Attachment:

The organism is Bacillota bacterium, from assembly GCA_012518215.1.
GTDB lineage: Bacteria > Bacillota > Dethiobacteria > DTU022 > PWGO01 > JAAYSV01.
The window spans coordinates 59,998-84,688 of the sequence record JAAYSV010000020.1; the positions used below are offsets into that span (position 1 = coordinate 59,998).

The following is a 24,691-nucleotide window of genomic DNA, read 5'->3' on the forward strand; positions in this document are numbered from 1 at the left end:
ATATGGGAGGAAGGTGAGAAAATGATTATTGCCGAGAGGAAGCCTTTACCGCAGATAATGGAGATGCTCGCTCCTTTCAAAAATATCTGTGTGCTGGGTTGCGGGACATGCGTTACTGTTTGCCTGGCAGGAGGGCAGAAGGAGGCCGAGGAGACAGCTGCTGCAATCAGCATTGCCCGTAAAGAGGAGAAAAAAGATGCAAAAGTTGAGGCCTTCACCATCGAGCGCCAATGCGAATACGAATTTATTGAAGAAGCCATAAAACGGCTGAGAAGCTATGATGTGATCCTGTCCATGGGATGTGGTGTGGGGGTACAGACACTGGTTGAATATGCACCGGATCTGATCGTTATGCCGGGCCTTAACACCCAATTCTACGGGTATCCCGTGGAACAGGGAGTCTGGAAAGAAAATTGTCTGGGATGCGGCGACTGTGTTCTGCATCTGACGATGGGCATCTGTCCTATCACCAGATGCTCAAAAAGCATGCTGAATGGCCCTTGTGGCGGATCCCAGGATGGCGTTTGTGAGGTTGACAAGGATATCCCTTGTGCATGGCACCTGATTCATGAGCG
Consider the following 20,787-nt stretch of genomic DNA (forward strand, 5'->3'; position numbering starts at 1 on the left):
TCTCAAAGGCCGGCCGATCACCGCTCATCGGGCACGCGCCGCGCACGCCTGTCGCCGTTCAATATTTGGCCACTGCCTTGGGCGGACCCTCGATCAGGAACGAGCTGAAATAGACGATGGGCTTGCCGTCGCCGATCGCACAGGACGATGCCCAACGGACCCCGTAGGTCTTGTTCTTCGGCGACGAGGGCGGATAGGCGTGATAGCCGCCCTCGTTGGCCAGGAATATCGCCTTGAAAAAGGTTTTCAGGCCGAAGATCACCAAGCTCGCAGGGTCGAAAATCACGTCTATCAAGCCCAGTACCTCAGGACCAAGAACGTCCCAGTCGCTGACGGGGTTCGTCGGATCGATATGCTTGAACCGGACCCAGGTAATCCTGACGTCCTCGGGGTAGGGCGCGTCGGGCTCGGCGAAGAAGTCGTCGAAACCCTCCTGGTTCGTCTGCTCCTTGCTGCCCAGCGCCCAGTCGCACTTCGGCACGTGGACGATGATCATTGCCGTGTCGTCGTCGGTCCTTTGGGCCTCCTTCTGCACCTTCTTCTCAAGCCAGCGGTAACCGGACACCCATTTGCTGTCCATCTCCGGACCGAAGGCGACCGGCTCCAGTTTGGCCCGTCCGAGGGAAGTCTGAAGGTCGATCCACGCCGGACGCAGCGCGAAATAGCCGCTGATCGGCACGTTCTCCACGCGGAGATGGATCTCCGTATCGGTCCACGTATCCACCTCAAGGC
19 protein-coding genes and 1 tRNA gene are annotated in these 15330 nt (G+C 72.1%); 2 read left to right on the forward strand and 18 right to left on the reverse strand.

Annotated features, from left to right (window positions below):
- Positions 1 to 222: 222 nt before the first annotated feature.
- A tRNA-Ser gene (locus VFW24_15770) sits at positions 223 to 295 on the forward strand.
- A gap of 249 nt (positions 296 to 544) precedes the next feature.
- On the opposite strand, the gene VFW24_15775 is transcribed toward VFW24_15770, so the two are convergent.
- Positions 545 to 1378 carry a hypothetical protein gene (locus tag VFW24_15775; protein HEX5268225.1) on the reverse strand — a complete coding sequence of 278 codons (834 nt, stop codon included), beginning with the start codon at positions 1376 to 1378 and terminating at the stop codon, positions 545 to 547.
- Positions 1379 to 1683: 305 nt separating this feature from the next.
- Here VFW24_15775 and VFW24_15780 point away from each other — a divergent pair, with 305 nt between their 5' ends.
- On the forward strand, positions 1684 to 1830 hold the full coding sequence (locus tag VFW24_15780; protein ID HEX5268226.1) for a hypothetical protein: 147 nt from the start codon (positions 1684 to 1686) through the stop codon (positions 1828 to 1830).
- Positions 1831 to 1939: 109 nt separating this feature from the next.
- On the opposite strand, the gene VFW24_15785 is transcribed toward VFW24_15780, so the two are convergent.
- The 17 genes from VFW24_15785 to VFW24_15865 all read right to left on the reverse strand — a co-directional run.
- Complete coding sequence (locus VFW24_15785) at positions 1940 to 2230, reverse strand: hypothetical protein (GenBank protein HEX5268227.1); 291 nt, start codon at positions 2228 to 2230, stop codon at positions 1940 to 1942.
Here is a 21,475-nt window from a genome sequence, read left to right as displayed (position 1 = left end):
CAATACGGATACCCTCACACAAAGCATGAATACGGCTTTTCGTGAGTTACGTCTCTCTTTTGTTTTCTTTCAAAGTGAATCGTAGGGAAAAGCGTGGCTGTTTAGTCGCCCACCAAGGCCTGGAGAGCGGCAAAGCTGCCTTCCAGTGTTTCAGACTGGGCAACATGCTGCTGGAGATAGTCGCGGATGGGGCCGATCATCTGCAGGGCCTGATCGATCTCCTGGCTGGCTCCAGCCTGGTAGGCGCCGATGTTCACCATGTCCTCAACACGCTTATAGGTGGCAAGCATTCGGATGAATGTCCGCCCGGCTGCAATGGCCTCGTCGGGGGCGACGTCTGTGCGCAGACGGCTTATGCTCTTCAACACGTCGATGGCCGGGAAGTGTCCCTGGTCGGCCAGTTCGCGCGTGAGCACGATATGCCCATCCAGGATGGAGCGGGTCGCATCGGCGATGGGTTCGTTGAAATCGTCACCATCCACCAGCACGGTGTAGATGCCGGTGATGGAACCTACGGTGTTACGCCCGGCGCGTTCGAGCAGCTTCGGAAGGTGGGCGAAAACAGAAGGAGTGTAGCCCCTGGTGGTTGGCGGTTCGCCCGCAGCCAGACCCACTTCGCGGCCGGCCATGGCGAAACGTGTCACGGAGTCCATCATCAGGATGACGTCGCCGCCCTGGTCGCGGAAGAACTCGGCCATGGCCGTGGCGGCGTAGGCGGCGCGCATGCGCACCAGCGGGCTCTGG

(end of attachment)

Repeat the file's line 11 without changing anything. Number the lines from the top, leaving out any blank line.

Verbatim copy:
- A tRNA-Ser gene (locus VFW24_15770) sits at positions 223 to 295 on the forward strand.